A Look at Conjunctivochalasis
Dry Eye Dx and Tx
A Look at Conjunctivochalasis
By William Townsend, OD, FAAO
Conjunctivochalasis is a common anterior segment condition characterized by one or more redundant lid-parallel conjunctival folds (LIPCOFs) situated between the globe and the lower eyelid. It was described by Elschnig and others as early as 1908, but Hughes first coined the term conjunctivochalasis in 1942 (Meller and Tseng, 1998). He reported that patients with this condition often complain of sharp, intermittent pain that occurs primarily on down gaze.
Conjunctivochalasis is more common in patients who have dry eye and is associated with aging and lens wear (Mimura et al, 2009). Yokoi and coworkers (2005) addressed the impact of conjunctivochalasis on the ocular surface. The study compared 161 eyes with conjunctivochalasis to 118 control eyes. This group reported the most common symptoms and signs with conjunctivochalasis were irritation (51.7 percent), lacrimation (31.4 percent), blurred vision (8.5 percent), ocular fatigue (3.4 percent), discharge (3.4 percent), dryness (0.8 percent), and subconjunctival hemorrhage (0.8 percent).
Meller and Tseng (1998) proposed a conjunctivochalasis grading system based on location, fold height compared to tear meniscus, the presence or absence of punctal occlusion by the folds, and changes in downgaze and digital pressure. They suggested that LIPCOF found in conjunctivochalasis may lead to decreased tear clearance by partially or totally occluding the puncta.
Causes of the Condition
The pathogenesis of conjunctivochalasis is still unclear. Meller and Tseng (1998) suggested that it is linked to inflammation and collagenolytic activity. Aging is a factor; Mimura and coworkers (2009) reported that the prevalence of conjunctivochalasis is low during the first two decades of life and increases steadily after the third decade. Francis and coworkers (2005) evaluated the clinical and histopathology changes in conjunctivochalasis and found that 22 of 29 conjunctivochalasis specimens showed normal conjunctival histology.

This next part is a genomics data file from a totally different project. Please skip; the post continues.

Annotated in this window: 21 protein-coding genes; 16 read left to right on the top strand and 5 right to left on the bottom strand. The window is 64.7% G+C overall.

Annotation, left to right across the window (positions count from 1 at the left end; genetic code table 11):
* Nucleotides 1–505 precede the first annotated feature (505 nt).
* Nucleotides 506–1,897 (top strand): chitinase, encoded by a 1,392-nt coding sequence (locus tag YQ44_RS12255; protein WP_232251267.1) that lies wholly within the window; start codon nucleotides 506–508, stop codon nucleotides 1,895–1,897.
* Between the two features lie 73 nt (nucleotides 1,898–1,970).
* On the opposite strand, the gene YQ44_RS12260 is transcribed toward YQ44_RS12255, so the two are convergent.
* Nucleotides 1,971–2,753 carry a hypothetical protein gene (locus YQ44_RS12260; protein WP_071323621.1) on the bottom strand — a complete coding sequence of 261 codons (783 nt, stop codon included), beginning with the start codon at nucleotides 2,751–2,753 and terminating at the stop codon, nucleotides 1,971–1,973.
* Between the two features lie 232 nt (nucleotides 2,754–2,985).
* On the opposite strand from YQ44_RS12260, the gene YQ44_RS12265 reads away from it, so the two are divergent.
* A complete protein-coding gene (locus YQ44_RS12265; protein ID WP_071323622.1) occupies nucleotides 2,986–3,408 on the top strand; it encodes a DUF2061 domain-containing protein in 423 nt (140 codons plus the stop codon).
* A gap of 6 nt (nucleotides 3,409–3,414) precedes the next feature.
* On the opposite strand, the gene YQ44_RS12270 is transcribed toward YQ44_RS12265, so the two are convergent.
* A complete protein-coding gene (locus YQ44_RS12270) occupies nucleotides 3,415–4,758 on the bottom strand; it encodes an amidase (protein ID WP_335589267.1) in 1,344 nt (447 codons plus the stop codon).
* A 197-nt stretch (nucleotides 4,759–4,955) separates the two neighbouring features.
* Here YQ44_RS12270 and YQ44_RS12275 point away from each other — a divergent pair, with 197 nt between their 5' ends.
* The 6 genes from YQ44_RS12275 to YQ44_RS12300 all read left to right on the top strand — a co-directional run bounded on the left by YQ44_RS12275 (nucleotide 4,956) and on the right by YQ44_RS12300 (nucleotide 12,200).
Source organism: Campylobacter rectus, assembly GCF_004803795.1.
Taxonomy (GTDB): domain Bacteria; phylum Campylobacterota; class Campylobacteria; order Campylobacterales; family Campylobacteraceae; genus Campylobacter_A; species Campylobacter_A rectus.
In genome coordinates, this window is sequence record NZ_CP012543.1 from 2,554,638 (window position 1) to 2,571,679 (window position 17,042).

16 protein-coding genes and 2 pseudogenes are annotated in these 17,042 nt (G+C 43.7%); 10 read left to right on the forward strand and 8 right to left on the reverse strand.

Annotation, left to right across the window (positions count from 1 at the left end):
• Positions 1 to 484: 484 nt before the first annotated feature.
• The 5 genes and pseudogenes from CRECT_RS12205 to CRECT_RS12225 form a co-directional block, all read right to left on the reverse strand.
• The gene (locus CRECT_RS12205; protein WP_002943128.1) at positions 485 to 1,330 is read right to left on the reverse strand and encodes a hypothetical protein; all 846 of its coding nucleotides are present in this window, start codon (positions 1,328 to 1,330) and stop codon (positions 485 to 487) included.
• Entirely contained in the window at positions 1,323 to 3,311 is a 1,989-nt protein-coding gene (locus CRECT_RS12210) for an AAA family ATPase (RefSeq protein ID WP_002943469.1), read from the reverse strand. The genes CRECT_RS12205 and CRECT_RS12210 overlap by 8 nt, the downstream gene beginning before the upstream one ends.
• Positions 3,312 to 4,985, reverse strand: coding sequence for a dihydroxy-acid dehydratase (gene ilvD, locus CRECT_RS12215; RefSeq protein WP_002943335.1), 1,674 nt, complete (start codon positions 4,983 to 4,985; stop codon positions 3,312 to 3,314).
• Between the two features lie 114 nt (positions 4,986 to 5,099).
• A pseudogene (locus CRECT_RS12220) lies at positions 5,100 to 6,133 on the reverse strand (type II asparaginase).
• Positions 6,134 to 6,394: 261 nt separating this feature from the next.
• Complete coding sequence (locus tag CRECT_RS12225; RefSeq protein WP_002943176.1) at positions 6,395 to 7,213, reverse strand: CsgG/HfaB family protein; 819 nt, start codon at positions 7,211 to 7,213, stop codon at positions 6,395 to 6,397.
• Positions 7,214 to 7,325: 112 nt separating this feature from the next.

Li et al (2000) investigated the influence of matrix metalloproteinases (MMPs) on conjunctivochalasis. MMPs are a group of enzymes that modify or degrade the extracellular matrix and are crucial in remodeling after tissue damage. Li's group found over-expression of MMP-1 and MMP-3 in the conjunctiva of individuals who have conjunctivochalasis. There is significantly higher incidence of conjunctivochalasis in individuals who have autoimmune thyroid disease. Almeida et al (2010) reported that, when compared controls, this condition occurs 59 percent more frequently in those with thyroid disease.
Managing conjunctivochalasis is dictated by signs and symptoms. In asymptomatic conjunctivochalasis, treatment is not indicated. Patients who present with ocular irritation, pain, ulceration, or subconjunctival hemorrhage may benefit from tear substitutes, lubricants, and corticosteroid drops. Patients with evidence of nocturnal exposure may benefit from overnight patching (Meller and Tseng, 1998). If these measures are unsuccessful, surgical treatment may be beneficial.
Simple conjunctival resection has been used for decades and has an established success record (Yokoi et al, 2008). Kheirkhah et al (2007) also reported success in treating recalcitrant conjunctivochalasis with amniotic membrane transplantation using fibrin glue.
What to Look For in Practice
Conjunctivochalasis is an anterior segment condition that can be asymptomatic or may cause epiphoria and discomfort. We should recognize it and manage it appropriately, or when indicated, refer for surgery. CLS
For references, please visit www.clspectrum.com/references.asp and click on document #182.
Dr. Townsend practices in Canyon, Texas and is an adjunct faculty member at UHCO. He is an advisor to TearLab Corporation, has received research funds from Alcon and B+L and is an advisory panel member of Alcon, B+L, and In spire Pharmaceuticals. You can reach him at email@example.com.
Contact Lens Spectrum, Issue: January 2011